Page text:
Photo: Gov. Jared Polis talks to evacuees of the East Troublesome Fire at a hotel in Winter Park on Friday morning. Courtesy of the Governor’s Office.
Gov. Jared Polis traveled around the state on Friday to get a firsthand look at the efforts that are underway to contain several record-breaking wildfires. Capitol Coverage reporter Scott Franz spoke to Polis over the phone after he left a meeting this morning with evacuees of the East Troublesome Fire in Grand County. That fire has grown rapidly — consuming 170,000 acres and forcing the evacuations of multiple communities including Grand Lake and Estes Park. Below are highlights of the interview.
Does Colorado have all the resources it needs to fight these record breaking wildfires that have upended the lives of so many people?
There’s no amount of resources or modern tech that can prevent high winds from spreading a fire from 19,000 to more than 100,000 acres over a 24-hour period. It’s frankly unprecedented that degree of spread. We haven’t seen that in Colorado and we hope we won’t see it again. But of course we want to make sure going forward we work with our federal partners to work on forest mitigation and management, building in natural barriers to prevent these kinds of fires from expanding so rapidly.
You recently talked to evacuees of the East Troublesome Fire. I’m wondering what the state is doing to help them, and what you see as the government’s role going forward.
I think a particular challenge at this time is applying the coronavirus safety lens to evacuation procedures. Maximizing use of hotel rooms where individuals can be with their family. And moving away from the traditional congregate shelters and high schools we’ve used in past fires. And also keeping the firefighters themselves safe. They have distributed camps this year rather than congregate camps to reduce the risk of firefighters themselves encountering the deadly virus, even as they put their lives at risk battling the deadly flames.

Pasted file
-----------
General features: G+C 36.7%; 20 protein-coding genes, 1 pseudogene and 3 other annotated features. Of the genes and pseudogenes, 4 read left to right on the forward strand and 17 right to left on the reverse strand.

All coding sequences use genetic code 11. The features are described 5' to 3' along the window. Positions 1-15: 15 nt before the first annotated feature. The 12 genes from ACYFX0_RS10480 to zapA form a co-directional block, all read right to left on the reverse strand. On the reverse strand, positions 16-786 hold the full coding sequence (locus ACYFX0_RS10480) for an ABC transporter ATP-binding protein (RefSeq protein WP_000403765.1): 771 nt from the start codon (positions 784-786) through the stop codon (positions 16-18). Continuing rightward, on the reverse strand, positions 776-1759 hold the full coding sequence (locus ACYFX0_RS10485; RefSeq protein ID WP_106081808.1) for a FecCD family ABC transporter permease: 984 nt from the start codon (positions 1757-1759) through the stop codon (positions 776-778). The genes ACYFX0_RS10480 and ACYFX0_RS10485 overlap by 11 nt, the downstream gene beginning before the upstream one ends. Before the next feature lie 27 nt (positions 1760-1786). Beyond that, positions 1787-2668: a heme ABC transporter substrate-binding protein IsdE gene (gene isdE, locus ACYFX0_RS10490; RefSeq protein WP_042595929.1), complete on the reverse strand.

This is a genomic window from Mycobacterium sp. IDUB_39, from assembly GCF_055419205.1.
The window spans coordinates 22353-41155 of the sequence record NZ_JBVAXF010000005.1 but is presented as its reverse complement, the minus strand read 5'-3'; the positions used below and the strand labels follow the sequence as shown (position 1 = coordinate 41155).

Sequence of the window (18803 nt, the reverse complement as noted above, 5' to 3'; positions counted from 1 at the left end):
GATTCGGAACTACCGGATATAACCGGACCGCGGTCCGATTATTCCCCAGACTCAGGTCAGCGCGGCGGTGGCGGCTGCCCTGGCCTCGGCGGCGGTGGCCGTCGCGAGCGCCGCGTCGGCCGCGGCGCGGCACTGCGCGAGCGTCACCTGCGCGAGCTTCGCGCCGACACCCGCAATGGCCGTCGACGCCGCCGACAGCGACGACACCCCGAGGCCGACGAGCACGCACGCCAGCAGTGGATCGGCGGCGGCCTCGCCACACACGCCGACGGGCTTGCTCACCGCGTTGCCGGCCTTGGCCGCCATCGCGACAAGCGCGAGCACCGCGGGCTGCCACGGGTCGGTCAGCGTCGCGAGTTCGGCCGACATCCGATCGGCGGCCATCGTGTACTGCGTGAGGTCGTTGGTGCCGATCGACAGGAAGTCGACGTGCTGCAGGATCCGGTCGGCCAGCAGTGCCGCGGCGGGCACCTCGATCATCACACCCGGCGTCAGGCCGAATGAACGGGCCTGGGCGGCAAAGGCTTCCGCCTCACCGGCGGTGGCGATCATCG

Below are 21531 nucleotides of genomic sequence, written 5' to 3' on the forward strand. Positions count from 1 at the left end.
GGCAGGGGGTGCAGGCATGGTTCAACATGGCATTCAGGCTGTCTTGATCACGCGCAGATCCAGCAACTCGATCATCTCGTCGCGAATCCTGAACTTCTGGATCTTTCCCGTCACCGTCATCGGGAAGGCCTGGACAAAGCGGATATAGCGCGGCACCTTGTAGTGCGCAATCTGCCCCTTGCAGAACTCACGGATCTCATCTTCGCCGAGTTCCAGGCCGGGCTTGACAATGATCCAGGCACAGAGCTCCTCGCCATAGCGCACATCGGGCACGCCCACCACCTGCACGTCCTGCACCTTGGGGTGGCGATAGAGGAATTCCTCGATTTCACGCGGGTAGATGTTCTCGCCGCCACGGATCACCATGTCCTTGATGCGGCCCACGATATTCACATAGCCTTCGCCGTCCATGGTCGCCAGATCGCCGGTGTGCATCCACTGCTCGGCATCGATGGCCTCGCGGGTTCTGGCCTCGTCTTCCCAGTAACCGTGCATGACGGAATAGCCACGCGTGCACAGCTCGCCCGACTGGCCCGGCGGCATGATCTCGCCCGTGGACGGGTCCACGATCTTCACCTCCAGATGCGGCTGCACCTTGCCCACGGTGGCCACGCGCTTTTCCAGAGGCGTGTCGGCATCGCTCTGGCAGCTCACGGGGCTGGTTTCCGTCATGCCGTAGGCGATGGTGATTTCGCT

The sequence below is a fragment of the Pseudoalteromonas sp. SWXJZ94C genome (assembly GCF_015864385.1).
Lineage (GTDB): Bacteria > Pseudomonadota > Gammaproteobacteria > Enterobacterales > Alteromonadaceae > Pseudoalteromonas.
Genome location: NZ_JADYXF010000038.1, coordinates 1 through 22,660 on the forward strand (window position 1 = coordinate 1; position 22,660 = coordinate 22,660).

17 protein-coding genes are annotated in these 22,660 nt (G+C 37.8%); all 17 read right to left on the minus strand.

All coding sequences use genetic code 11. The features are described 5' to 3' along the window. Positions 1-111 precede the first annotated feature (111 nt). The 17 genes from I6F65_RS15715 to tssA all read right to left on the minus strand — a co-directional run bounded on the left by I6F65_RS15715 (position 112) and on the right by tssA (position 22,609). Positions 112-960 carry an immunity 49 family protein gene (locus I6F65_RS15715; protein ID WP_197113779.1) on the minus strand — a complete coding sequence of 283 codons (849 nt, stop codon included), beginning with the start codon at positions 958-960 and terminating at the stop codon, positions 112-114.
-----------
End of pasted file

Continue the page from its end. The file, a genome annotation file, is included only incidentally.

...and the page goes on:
With record breaking wildfires and a worsening pandemic, you are currently overseeing the responses to two of the biggest crises the state has ever seen. How are you coping with this? Do you feel overwhelmed at all?
Well look, it’s the job I signed up for. We have a great team really working 24 hours a day, seven days a week at the emergency response center. My team stepping up, whether it’s fires, whether it’s coronavirus. We want to make sure we look at the best science, the best data to make the best informed decisions with the resources we have to help save lives and prevent further devastation.
What’s your message to Coloradans who might feel overwhelmed or anxious by experiencing so many emergencies happening at once?
I met one man who is an evacuee and he said that he suffers from anxiety, and he had to leave his meds at home, and emergency workers in Red Cross were able to get his emergency meds for anxiety. And you know what I said to him? I said, “You know what? I think even Coloradans who don’t normally suffer from anxiety, many are right now and I think that’s natural when you’re at risk of losing everything you have.”
And when you have friends and neighbors displaced, and when you’re worried about coronavirus on top of that. What can Colorado do to step up and help? You can go to coloradoresponds.org. It funds organizations that are verified that are helping on the ground.
I saw Red Cross volunteers and others helping with the evacuees and, you know, we need to really pull out what’s best in all of us. Many of us might have friends under evacuation. Some have invited them to live with them temporarily. I’ve seen so many open their homes and their hearts to those who are impacted by the fires.
Once this fire season is over, do you think the state needs to do anything differently to mitigate the risks?
The challenge is most of these lands that are affecting Cameron Peak and East Troublesome are federal lands. We need to work with (our federal land agencies). Congressman Joe Neguse (D-Boulder) joined me today to talk about better strategy on better fire strategy and risk mitigation on federal lands. It may or may not require federal legislation.
How much are these fires costing Colorado? And what impact will they have on a budget that was already slashed because of the coronavirus pandemic?
Well, look, it’s about the effect it’s having on folks who are at risk at losing everything. There are thousands of evacuees. Many will be able to return home. And some will have lost everything they have. We’re going to make sure we do everything we can as a state to stand with those who have lost everything and build back our impacted communities, many of which rely on visitation and tourism.